by 2023 Pritzker Award Finalist Iroro Tanshi
Our world is on fire. Australia, Europe, Canada, California, and even my homeland, Nigeria and West Africa — all are witnessing climate-enabled wildfires that destroy lives and nature.
13,000 years ago, human-caused wildfires, exacerbated by climate change drove megafauna extinct in California – is history repeating itself? Biodiversity loss, climate change and emerging zoonotic diseases like the COVID-19 pandemic showed that human survival is connected to a healthy planet.
My conservation interest started with bats and forests, but I had to overcome resistance. When I first shared my bat and forest protection goals with my family, my father, who raised me on nature documentaries, surprised me with his response: “You’re not a forest woman. Africans are too hungry to do conservation. We don’t have any forest left, let alone government interest in protection.” I will convince the government, I replied. He smiled at my “naivety,” and I remembered him agonizing over my grandmother’s farm that she lost to oil exploration. Upon discovering oil, the Nigerian government takes the land.
Like most parents in the oil-rich Niger Delta, my father hoped that I would work in the petroleum industry and was disappointed with my choice of conservation — a less lucrative career. His sentiments are shared by most Nigerians, despite the damage that has been done to our natural beauty by the oil industry. Being a woman in a male dominated field also meant that I always had to convince people that I could lead conservation initiatives. But societal acceptance be damned, I had fallen in love with bats during a field course in 2010 and I was unstoppable.
I broadened my focus from bat conservation to forest protection in 2016 when my team rediscovered the rare endangered Short-tailed roundleaf bat. It had not been seen for 45 years and was feared extinct, currently estimated at less than 1,500 individuals. A mere 10 days after that life-altering discovery, my team had to flee from wildfires on Afi Mountain Wildlife Sanctuary, one of the twin forests that preserves Nigeria’s last primary forest. Without advanced firefighting tools, and steep mountain slopes to contend with, local communities were helpless as the fires blazed through approximately 5,000 hectares of forest and many farms, burning for three weeks until the first rains arrived.
Awakened by that fire, I co-founded a non-profit called Small Mammal Conservation Organization (SMACON) to draw attention to the silent extinction and unique habitat needs of small-sized mammals that are often neglected by conservation programs in favor of charismatic megafauna such as elephants or gorillas. In the twin forests covering a combined area of 75,000 hectares, wildfires are climate-driven human-caused events, occurring when farmers slash and burn forests or burn farms to clear and condition the soil for each planting season.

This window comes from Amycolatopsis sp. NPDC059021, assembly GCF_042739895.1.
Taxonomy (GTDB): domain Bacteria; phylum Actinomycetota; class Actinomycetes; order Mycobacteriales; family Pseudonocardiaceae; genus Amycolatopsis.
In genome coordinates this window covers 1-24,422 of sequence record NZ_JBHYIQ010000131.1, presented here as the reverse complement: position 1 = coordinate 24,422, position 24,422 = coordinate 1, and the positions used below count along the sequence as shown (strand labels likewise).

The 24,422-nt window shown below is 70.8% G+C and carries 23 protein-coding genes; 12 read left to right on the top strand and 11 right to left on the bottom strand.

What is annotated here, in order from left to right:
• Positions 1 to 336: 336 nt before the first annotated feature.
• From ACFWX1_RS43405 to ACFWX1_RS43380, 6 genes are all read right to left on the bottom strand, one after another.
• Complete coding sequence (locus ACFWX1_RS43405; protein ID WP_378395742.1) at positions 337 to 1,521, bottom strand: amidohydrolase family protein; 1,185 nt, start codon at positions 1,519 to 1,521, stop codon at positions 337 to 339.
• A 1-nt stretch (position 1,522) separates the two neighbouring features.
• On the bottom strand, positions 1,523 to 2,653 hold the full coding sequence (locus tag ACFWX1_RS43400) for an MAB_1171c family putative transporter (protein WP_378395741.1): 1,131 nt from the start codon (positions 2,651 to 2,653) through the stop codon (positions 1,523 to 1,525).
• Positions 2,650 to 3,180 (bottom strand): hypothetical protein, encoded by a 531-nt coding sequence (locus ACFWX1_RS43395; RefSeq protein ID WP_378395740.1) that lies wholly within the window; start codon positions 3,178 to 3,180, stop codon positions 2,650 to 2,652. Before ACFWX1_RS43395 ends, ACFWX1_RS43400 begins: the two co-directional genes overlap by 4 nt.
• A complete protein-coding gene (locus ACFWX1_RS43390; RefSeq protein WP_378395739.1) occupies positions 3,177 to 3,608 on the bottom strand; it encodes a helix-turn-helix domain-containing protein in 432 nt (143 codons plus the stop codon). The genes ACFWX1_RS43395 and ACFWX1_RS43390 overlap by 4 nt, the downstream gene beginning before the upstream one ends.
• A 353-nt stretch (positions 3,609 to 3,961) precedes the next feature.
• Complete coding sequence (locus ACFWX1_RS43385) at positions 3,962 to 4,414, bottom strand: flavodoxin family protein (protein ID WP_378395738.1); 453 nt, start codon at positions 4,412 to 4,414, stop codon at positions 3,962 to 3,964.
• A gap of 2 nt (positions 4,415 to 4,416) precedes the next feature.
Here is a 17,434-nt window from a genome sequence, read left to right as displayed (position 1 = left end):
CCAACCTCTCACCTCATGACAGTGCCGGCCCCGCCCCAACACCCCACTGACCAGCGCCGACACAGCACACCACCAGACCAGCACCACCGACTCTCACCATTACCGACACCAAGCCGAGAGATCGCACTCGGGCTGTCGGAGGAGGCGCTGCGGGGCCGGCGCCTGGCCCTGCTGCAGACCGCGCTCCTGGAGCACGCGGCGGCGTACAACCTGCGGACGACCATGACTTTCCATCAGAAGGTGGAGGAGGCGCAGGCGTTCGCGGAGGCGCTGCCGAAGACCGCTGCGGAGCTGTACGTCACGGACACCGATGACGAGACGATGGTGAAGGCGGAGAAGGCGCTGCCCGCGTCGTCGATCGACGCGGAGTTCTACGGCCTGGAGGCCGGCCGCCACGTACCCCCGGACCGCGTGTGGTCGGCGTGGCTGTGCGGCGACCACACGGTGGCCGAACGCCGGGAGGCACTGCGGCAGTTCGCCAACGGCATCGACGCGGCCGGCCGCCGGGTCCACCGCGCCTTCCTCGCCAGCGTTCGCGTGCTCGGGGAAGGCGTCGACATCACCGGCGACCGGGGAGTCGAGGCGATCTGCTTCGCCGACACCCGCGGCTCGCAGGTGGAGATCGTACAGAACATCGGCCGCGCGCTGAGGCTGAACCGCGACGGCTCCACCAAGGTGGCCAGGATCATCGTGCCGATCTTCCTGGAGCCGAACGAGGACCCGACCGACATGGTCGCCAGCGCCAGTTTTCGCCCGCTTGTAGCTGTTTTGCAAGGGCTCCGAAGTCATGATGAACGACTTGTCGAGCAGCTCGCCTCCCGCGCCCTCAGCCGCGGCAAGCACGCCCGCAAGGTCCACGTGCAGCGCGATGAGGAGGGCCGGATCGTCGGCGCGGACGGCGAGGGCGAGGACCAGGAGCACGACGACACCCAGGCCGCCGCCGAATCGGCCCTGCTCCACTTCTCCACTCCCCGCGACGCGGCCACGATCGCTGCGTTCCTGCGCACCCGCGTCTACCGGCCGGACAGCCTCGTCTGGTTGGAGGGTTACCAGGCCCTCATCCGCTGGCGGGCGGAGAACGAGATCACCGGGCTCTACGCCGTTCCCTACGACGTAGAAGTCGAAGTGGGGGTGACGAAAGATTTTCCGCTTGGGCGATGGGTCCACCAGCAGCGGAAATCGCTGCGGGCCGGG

The solution? Fireproof the forest through a technology-driven, early-warning wildfire prediction and prevention program that stops fires on farms before they reach forest. Co-developed with community members, we launched a 50-person fire ranger force — Forest Guardians — that deploy remote firefighting equipment to stop wildfires when they happen. Other than the pandemic year of 2020, we have recorded zero wildfires since 2017. In addition to protecting forests, the program also shields farms from wildfires, serving over 5,000 small-holder farms. In the 2023 fire season alone, Forest Guardians prevented 33 wildfire events on farms.
Across the 19-million-hectare Lower Guinean Forest, Africa’s most ecologically diverse rainforest landscape, there are about 150 forest reserves. These have become abandoned paper parks or on the brink of ecological collapse, plagued by human-caused annual wildfires. Restored and made fireproof, these forests will save biodiversity, safeguarding local livelihoods for 3-5 million smallholder farmers, absorbing approximately 72 million tonnes of carbon per year, and reducing the risk of zoonotic diseases. I am committed to scaling up our successful wildfire prevention program across the Lower Guinean Forest.
The solution must start locally, which is impossible when intervention programs ignore culture or local needs, failing to recognize people’s agency to act. Local agency drives behavior change and accelerates self-sustaining cultural shifts by eliminating the expediency of awareness programs without tools, enforcement without respect for culture. Our partnership with local communities also reduces bat hunting and consumption, and thus zoonotic disease risk, which together with forest protection for biodiversity and climate, addresses earth’s three biggest interconnected planetary scale issues.
Our success results from collaborating with and coordinating enthusiastic and dedicated individuals to preserve primary forests and, on a regional scale, empowering career scientists and conservation practitioners throughout West Africa. I lead the recently launched West Africa Mammal Partnership — a network of planetary health experts who are committed to conservation science and building capacity to bend the curve of biodiversity loss while mitigating climate change and zoonotic disease risk.
Finally, local perceptions are evolving, renewing hope for younger conservationists and the future of this spinning blue ball we call home. Through receiving multiple prestigious international awards, leading a thriving NGO, engaging the government, and driving regional and international initiatives, I have convinced my father and many Nigerians that protecting forests and our incredible biodiversity is an outstanding, exceptional, and excellent profession that will save our planet.
This essay is written by a 2023 Pritzker Emerging Environmental Genius Award finalist. This year’s winner will be named on October 26.